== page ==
Mortgage rationing becomes worse, Bank of England warns

Looking in an estate agent's window
Image caption Increased mortgage rationing points to a further downturn in sales

Home buyers will find it even harder to obtain a mortgage in the coming months, the Bank of England says.

Its quarterly survey of lending activity shows that lenders are going to be even fussier about prospective customers.

"Lenders expected a tightening of credit scoring criteria for granting new secured loans to households," the Bank said.

It said lenders were worried about the poor economy and falling house prices.

"Factors such as the cost and availability of funds, the economic outlook and expectations for house prices were all expected to pull down on credit availability," the Bank reported, in its survey of credit conditions.

"Lenders expected the proportion of total loan applications being approved to fall over the coming quarter with some lenders commenting that they had revised down expectations for households' disposable incomes and hence the affordability of taking out new secured loans," the Bank added.

Banks and building societies told the Bank that this stringency had put off many potential house buyers from applying for mortgages.

Any increase in lending in the next few months, the lenders said, was likely to be concentrated on those borrowers who could afford to put down a large deposit.

Worse to come?

Rigorous mortgage rationing has been in force in the UK since 2007 and the onset of the international banking crisis.

Not only did the crisis dry up the supply of funds for lenders to make available to home buyers, it also provoked a fall in house prices, undermining the security of home loans already made.

As a result, lenders have moved to demanding much larger deposits from would-be borrowers, typically amounting to between 20% and 25% of a home's value.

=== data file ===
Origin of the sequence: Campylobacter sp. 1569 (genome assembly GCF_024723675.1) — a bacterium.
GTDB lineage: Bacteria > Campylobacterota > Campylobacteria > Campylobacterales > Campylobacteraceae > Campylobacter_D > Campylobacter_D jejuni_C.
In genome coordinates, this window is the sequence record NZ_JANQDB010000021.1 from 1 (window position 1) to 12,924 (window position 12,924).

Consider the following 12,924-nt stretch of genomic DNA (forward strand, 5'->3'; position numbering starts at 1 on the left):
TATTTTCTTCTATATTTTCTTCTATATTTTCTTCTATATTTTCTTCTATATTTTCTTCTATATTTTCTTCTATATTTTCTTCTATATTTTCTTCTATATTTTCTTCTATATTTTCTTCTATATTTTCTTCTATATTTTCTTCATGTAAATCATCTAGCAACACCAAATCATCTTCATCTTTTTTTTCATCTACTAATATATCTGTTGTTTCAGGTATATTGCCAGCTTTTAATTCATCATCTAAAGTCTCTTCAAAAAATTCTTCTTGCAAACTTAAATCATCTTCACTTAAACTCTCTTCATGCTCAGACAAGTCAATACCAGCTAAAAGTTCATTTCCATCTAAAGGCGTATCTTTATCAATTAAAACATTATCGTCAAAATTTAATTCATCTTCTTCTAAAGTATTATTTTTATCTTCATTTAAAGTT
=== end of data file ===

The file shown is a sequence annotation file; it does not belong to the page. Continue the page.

The knock-on effect has been a huge fall in house sales compared to pre-crisis levels, and a continued stagnation of the property market.

This now appears likely to become worse before it gets better.

On Wednesday, separate figures from the Bank of England showed that the number of new home loans approved but not yet lent - a reliable indicator of near-term trends - has barely changed in the past few months, and is still running at less than half their pre-crisis levels.

Rising company defaults

In the latest credit conditions survey, lenders reported a continued improvement in the rate at which mortgage borrowers and unsecured borrowers, such as those with credit cards, have been defaulting on their loans.

The Bank reported that lenders expected this trend to improve in the coming months.

But the picture was different for corporate borrowers.

Lenders said they did not expect much change in their ability to lend to companies in the first quarter of 2012.

However, the demand for loans specifically from small companies had fallen sharply in the past three months and was expected to drop again.

And defaults on loans already made to medium-sized and large firms had risen in the past three months, for the first time in two years.

"Lenders commented that this trend reflected a combination of a deterioration of economic conditions and some companies having used up their room for remedial action," the Bank of England said.

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